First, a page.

Emilie Rusch

Serena Eley named 2022 Cottrell Scholar

Mines assistant professor is one of 24 teacher-scholars in chemistry, physics and astronomy to receive $100,000 award
Serena Eley headshot

Serena Eley, assistant professor of physics at Colorado School of Mines, has been named a 2022 Cottrell Scholar by the Research Corporation for Science Advancement.

Eley is one of 24 teacher-scholars in chemistry, physics and astronomy to receive the award, which recognizes excellence in research and teaching as well as the recipient’s potential to become an academic leader. Each award is $100,000.

A member of Mines’ Quantum Engineering faculty, Eley’s research focuses on the dynamics of vortices in superconductors and skyrmions, which are nanoscale whirlpools of magnetic moments in magnetic materials. She joined Mines in 2018 and holds a PhD from the University of Illinois Urbana-Champaign and a bachelor’s degree from the California Institute of Technology, both in physics.

“Superconducting quantum bits (qubits) are a leading scheme for quantum computation, which may achieve revolutionary computing speeds and unprecedented levels of information security,” Eley told RCSA. “Despite recent demonstrations of quantum supremacy, daunting challenges still remain, including lengthening the amount of time that information is retained in qubits by reducing coupling to energy loss mechanisms. Limited knowledge about the microscopic origin of these mechanisms and effects of material defects continue to hinder scalability and reproducibility.”

Her Cottrell project will focus on the implementation of a novel approach for identifying the defects responsible for energy loss in these superconducting quantum circuits. She will also be developing a new laboratory course for the Quantum Engineering Program, engaging with Minority Serving Institutions to broaden participation in the quantum revolution and matching students with industry mentors.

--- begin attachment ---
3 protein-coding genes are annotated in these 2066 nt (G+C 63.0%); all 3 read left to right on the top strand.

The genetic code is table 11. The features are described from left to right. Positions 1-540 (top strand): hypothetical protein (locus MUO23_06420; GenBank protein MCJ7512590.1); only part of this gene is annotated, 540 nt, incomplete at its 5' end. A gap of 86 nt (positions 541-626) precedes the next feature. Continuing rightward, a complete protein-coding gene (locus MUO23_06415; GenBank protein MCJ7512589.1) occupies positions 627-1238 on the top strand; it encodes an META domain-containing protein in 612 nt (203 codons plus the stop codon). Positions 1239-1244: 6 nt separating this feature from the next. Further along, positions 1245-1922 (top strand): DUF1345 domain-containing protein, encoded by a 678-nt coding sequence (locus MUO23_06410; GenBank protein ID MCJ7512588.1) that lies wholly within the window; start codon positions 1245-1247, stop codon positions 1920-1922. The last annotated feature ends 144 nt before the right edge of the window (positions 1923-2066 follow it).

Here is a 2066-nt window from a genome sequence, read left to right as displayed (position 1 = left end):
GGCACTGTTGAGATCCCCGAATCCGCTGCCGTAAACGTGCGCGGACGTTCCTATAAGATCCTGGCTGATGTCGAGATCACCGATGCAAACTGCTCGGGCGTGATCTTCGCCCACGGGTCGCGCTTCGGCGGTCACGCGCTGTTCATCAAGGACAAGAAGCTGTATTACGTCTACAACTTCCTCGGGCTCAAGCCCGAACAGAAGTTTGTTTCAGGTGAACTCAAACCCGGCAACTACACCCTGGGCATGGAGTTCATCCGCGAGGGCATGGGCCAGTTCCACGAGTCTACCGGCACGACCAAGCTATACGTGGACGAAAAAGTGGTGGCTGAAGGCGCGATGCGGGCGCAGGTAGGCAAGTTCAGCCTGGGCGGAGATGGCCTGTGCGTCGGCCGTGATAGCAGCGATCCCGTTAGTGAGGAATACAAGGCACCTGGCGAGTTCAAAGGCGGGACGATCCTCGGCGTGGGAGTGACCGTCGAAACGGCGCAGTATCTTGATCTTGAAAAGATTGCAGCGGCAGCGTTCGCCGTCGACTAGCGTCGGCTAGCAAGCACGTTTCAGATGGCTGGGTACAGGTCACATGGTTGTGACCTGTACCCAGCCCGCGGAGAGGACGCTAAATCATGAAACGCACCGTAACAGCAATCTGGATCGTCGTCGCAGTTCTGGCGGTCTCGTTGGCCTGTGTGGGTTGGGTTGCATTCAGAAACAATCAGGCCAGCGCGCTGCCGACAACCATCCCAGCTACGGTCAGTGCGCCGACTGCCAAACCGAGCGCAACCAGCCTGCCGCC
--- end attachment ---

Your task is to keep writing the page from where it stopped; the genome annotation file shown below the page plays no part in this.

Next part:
“To satisfy the needs of the rapidly growing quantum industry and remain globally competitive, the U.S. must train an increasing number of quantum engineers,” Eley told RCSA. “This requires developing specialized quantum engineering training programs. It also requires reaching beyond the existing pipelines and providing equal resources to a broader range of communities.”

Eley will meet her fellow Cottrell Scholars in July at the annual Cottrell Scholar Conference to network, exchange ideas and develop collaborative projects with potential impact. As their careers advance, Cottrell Scholars can also compete for additional funding through the Cottrell Plus Awards program.

Emilie Rusch

Emilie Rusch

Director of Communications
About Mines
Colorado School of Mines is a public R1 research university focused on applied science and engineering, producing the talent, knowledge and innovations to serve industry and benefit society – all to create a more prosperous future.